Are you looking for a gardening activity for kids? This pretend vegetable garden is the perfect activity for kids in the spring and summer months.
The warmer weather is here! It’s time to get outdoors with the kids and have fun exploring, learning and playing! A vegetable garden sensory bin is the perfect way to get kids excited to help plant the garden.
My boys get a first-hand experience helping grandma and grandpa plant their garden. It’s such a cool experience for them so I thought this pretend vegetable garden would be a great way for them to get excited about helping grandma and grandpa.
This vegetable sensory bin has something for younger and older children. My four year old loved this as much as my six-year-old. There’s something calming and therapeutic about the dirt texture in your hands.
As a word of caution, if your child is prone to putting things in his or her mouth, be sure to keep an eye out that they aren’t eating the pretend dirt.
Garden Activity Materials
Look around your house and see what materials you may already have on hand for a play garden for kids. Do you have gardening tools, seeds, gloves, mini pots?
- Felt vegetables – Here are a few felt vegetable options. I actually found the felt veggies kit I used in the Target Dollar Spot area. Felt Veggies at Target // Amazon Felt Vegetable Kit
- Plastic bin
- Play Dirt – unique play dirt that can be used over and over again.
- Garden Tool Set
- Plastic Insects
- Mini Flower Pots
Gardening Activity for Kids
There is no wrong way to set up a gardening activity for kids. Get some felt vegetables or even plastic vegetables from your kiddo’s play kitchen, play dirt (or real dirt if you wish), and a bin to keep the sensory materials.
At first, let the kids have open-play with the materials and use their imagination! My boys had so much fun playing in their play garden and they really loved the play dirt, it has a kinetic sand feel to it. You can use this opportunity to talk about the plant life cycle, or what gardens need to grow.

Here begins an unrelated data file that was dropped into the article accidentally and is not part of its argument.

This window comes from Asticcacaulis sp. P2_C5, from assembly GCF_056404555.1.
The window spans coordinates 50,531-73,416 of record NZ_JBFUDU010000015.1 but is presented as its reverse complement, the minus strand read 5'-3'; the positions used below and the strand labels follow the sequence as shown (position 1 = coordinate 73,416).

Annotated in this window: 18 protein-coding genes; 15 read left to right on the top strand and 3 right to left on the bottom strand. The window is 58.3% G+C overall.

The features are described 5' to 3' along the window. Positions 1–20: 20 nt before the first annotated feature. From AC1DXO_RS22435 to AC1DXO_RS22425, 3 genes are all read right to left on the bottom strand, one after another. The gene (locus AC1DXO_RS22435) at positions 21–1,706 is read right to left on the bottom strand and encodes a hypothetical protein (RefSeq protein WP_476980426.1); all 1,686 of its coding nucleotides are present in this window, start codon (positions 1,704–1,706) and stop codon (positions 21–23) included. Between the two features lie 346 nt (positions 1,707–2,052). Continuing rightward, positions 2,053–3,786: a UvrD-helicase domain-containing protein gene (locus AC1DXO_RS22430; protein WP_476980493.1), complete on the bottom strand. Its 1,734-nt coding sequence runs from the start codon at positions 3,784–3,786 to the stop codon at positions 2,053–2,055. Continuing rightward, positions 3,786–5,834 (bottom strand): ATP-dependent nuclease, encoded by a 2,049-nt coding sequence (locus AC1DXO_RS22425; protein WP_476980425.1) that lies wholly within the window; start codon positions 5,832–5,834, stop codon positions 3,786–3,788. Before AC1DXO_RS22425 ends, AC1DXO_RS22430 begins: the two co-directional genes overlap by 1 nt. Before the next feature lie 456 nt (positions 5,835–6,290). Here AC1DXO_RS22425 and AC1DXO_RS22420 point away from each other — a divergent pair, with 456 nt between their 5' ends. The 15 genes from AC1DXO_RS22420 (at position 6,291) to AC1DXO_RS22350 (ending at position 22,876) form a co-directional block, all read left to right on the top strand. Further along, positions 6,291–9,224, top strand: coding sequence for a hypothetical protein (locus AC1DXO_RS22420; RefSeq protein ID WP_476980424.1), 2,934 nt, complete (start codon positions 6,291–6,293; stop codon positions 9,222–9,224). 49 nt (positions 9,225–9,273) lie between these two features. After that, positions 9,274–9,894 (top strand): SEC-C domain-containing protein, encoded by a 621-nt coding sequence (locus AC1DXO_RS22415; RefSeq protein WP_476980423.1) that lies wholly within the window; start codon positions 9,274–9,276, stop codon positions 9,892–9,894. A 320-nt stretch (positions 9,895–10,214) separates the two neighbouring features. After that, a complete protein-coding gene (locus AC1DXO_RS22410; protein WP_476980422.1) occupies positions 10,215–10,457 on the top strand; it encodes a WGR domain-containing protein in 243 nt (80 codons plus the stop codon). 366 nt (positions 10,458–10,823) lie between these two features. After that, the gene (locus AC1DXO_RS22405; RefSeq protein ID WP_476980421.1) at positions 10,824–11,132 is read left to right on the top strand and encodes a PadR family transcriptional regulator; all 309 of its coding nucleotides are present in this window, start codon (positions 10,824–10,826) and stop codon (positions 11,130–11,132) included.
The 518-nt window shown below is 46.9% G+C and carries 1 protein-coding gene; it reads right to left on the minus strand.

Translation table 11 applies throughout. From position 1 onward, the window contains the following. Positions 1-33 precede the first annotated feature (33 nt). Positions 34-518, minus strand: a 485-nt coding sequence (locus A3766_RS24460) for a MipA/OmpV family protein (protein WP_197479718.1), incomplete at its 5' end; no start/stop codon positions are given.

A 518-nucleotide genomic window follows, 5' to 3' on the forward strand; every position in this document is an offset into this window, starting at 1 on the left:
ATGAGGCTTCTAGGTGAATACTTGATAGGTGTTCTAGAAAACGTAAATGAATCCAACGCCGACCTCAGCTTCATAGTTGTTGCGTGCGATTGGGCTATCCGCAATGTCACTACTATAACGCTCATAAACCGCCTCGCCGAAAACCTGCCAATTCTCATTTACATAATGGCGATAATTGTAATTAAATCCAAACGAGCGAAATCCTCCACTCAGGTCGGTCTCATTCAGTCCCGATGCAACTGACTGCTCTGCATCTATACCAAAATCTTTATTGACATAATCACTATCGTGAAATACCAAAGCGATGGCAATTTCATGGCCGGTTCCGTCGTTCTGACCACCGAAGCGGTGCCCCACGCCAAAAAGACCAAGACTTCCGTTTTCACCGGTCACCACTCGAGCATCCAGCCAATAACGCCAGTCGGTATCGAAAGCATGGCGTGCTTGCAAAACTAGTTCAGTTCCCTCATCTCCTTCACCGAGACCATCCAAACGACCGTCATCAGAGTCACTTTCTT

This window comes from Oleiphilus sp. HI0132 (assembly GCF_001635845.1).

Extend the Learning and Play
Sequential Order. Gardening activities lend themselves well to teaching kids about sequential order. It’s a great time to introduce keywords that help distinguish order – first, next, then, last. For example, “First we plant the seeds, then we cover them with dirt, next we water the seeds, last, the plant will grow.”
Plant Life Cycle. Plant real seeds and watch them grow! Planting real seeds or plants would be the next step to discussing plant life and vegetable gardens with kiddos. It really is a rewarding process for kids.
Vegetable Vocabulary. Identify the many different vegetables! Take a trip to the grocery store and look at and identify the actual vegetables. There are so many vegetables our kids don’t know the names of since they aren’t necessarily exposed to them in their everyday life.
Books About Vegetables
There are so many books to read about vegetables! We love integrating books into whatever we are learning about.
- Up in the Garden Down in the Dirt – Up in the garden, the world is full of green—leaves and sprouts, growing vegetables, ripening fruit. But down in the dirt, there is a busy world of earthworms digging, snakes hunting, skunks burrowing, and all the other animals that make a garden their home.
- Eating the Alphabet – Fruits & Vegetables from A to Z – While teaching upper- and lowercase letters to preschoolers, Ehlert introduces fruits and vegetables from around the world
- Monsters Don’t Eat Broccoli – A silly book about how monsters don’t eat broccoli. But boy do those trees they’re munching on look an awful lot like broccoli. Maybe the vegetables aren’t so bad after all!
Other Sensory Activities To Try
Spring Garden Sensory Bin – Another garden sensory bin that is a big hit using black beans!
Construction Sensory Bin – This construction sensory bin is perfect for little builders. It was simple to assemble and yet it provides a lot of entertainment and exploration for kids.